CDC issues documents on identifying, reporting novel influenza viruses

In response to the recent confirmation of influenza infections with a novel variant of the H3N2 virus, the U.S. Centers for Disease Control and Prevention issued a new set of documents to advise healthcare workers on identifying and reporting new cases.

On December 23, the CDC confirmed two additional novel flu infections, including one in a West Virginia child with a swine-origin H3N2 reassortant strain that includes the M gene from the 2009 H1N1 virus, according to CIDRAP News.

The newly-confirmed H3N2v case brings the total seen in the United States to 12 so far.

The CDC also recently confirmed an infection involving a swine-origin H1N1 variant that has acquired the M gene from the 2009 H1N1 virus. The patient, an adult from Wisconsin, had occupational exposure to swine and is the first known case of the H1N1v strain in humans.

At the same time the CDC confirmed the two new cases, it released new guidance to help prevent seasonal and H3N2v in healthcare settings. The guidance on H3N2v is considered interim in nature and consists of recommendations for specimen collecting and testing, as well investigating potential new cases.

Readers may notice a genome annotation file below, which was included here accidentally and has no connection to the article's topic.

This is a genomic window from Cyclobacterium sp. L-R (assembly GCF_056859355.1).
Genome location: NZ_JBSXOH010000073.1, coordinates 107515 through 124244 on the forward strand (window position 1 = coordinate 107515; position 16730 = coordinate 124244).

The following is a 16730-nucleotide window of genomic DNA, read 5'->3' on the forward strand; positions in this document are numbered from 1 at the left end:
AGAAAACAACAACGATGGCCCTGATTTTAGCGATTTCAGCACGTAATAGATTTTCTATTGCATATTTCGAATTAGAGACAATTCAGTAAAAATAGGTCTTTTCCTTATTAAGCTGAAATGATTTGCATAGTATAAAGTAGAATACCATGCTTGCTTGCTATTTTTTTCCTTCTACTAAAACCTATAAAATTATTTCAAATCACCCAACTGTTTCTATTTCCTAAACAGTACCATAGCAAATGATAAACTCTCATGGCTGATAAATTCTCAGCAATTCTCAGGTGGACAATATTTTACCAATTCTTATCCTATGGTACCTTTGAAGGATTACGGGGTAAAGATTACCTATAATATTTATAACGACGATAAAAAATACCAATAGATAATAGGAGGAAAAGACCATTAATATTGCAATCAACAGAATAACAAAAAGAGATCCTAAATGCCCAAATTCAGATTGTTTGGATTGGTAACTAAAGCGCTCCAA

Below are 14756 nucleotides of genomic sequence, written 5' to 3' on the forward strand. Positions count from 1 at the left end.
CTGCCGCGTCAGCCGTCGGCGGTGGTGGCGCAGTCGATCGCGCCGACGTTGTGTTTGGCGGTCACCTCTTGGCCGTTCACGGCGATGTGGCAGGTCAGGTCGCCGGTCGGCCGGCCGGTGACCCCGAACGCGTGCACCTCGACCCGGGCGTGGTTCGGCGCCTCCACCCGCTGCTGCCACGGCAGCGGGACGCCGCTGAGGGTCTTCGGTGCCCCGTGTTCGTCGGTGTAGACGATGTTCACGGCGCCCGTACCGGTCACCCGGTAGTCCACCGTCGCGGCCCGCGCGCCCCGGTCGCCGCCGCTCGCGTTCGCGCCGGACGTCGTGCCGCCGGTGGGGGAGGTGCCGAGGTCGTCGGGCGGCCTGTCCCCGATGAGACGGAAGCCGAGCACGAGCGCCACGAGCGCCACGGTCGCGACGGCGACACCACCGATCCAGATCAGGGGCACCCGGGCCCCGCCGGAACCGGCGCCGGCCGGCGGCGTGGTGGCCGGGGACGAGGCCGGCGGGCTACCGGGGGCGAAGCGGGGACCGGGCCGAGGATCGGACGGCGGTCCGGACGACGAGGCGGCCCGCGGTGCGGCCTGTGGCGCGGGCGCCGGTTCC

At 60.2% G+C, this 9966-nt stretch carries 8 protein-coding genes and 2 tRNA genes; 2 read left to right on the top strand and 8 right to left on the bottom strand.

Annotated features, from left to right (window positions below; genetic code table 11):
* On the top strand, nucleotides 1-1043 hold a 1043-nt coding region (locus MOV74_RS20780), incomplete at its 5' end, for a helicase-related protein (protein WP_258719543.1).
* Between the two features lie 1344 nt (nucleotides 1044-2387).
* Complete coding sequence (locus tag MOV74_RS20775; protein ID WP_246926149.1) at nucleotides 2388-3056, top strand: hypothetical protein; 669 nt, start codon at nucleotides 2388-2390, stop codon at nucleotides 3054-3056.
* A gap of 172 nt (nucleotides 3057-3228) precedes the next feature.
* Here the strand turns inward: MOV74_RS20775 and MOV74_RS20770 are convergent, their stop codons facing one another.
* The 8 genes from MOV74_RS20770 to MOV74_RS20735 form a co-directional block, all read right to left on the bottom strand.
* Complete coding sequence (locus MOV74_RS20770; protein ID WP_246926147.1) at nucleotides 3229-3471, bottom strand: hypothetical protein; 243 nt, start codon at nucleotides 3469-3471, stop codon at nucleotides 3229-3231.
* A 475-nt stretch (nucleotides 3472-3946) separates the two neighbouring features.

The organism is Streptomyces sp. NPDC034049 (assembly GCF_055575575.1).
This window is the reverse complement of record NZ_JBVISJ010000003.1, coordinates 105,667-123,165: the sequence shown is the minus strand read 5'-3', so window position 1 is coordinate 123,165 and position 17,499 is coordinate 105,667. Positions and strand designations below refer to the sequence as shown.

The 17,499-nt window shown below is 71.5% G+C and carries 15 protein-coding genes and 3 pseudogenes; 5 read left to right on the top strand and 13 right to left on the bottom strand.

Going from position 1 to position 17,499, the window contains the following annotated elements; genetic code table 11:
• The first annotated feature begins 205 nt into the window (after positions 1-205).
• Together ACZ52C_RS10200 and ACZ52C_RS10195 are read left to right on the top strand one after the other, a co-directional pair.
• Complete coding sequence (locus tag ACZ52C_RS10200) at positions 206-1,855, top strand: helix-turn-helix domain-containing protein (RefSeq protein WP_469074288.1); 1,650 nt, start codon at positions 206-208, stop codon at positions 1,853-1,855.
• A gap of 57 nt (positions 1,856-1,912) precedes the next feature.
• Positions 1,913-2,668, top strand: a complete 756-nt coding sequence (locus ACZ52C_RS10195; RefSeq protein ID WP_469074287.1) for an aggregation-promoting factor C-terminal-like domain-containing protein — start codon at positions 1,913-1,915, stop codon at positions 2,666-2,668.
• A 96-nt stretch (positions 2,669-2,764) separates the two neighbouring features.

Most of the confirmed H3N2v infections have been mild - only three of the 12 have required hospitalization, CIDRAP News reports. The CDC said it is unsure as to whether the strain will become more commonplace but warned that it is possible that healthcare providers may see additional cases.

There is no evidence that H3N2v transmission differs in any way from seasonal flu, so the CDC advises the use of the same infection control procedures already in place. The seasonal influenza vaccine may provide limited protection against the variant in adults, but no protection in children.

Because human-to-human transmission of H3N2v is occurring, the CDC's guidance aims to streamline its detection and investigation capabilities. It also recommends that states increase the number of respiratory specimens from patients with flu-like symptoms who fall into high-priority groups, including children.

The agency urged health departments to notify the CDC of all probable and suspected cases of H3N2v within 24 hours of identification.